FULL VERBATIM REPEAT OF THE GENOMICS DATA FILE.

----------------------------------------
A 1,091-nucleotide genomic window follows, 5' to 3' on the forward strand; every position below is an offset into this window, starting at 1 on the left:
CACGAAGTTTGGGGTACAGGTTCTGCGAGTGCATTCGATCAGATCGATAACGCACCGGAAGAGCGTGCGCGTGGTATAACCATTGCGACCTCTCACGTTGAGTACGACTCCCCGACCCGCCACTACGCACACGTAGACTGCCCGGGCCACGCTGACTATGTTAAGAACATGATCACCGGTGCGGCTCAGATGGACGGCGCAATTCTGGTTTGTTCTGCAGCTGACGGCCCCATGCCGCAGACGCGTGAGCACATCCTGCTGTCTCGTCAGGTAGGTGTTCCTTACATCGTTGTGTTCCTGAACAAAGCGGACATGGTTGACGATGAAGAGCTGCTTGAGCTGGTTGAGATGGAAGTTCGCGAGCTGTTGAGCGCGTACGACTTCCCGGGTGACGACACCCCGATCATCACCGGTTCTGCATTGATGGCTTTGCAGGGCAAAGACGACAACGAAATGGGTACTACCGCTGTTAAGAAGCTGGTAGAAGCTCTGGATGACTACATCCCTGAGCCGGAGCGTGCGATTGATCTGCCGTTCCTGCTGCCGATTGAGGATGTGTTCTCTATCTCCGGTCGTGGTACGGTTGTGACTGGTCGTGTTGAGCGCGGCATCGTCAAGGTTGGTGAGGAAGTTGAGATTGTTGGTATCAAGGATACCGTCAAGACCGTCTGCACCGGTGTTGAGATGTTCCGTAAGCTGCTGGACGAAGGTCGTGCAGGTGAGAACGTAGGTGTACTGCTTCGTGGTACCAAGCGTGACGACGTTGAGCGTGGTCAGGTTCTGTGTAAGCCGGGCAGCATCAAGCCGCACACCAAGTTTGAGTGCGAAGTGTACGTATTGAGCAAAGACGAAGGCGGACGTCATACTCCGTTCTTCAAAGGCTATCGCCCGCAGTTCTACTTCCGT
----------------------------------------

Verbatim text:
A 1,091-nucleotide genomic window follows, 5' to 3' on the forward strand; every position below is an offset into this window, starting at 1 on the left:
CACGAAGTTTGGGGTACAGGTTCTGCGAGTGCATTCGATCAGATCGATAACGCACCGGAAGAGCGTGCGCGTGGTATAACCATTGCGACCTCTCACGTTGAGTACGACTCCCCGACCCGCCACTACGCACACGTAGACTGCCCGGGCCACGCTGACTATGTTAAGAACATGATCACCGGTGCGGCTCAGATGGACGGCGCAATTCTGGTTTGTTCTGCAGCTGACGGCCCCATGCCGCAGACGCGTGAGCACATCCTGCTGTCTCGTCAGGTAGGTGTTCCTTACATCGTTGTGTTCCTGAACAAAGCGGACATGGTTGACGATGAAGAGCTGCTTGAGCTGGTTGAGATGGAAGTTCGCGAGCTGTTGAGCGCGTACGACTTCCCGGGTGACGACACCCCGATCATCACCGGTTCTGCATTGATGGCTTTGCAGGGCAAAGACGACAACGAAATGGGTACTACCGCTGTTAAGAAGCTGGTAGAAGCTCTGGATGACTACATCCCTGAGCCGGAGCGTGCGATTGATCTGCCGTTCCTGCTGCCGATTGAGGATGTGTTCTCTATCTCCGGTCGTGGTACGGTTGTGACTGGTCGTGTTGAGCGCGGCATCGTCAAGGTTGGTGAGGAAGTTGAGATTGTTGGTATCAAGGATACCGTCAAGACCGTCTGCACCGGTGTTGAGATGTTCCGTAAGCTGCTGGACGAAGGTCGTGCAGGTGAGAACGTAGGTGTACTGCTTCGTGGTACCAAGCGTGACGACGTTGAGCGTGGTCAGGTTCTGTGTAAGCCGGGCAGCATCAAGCCGCACACCAAGTTTGAGTGCGAAGTGTACGTATTGAGCAAAGACGAAGGCGGACGTCATACTCCGTTCTTCAAAGGCTATCGCCCGCAGTTCTACTTCCGT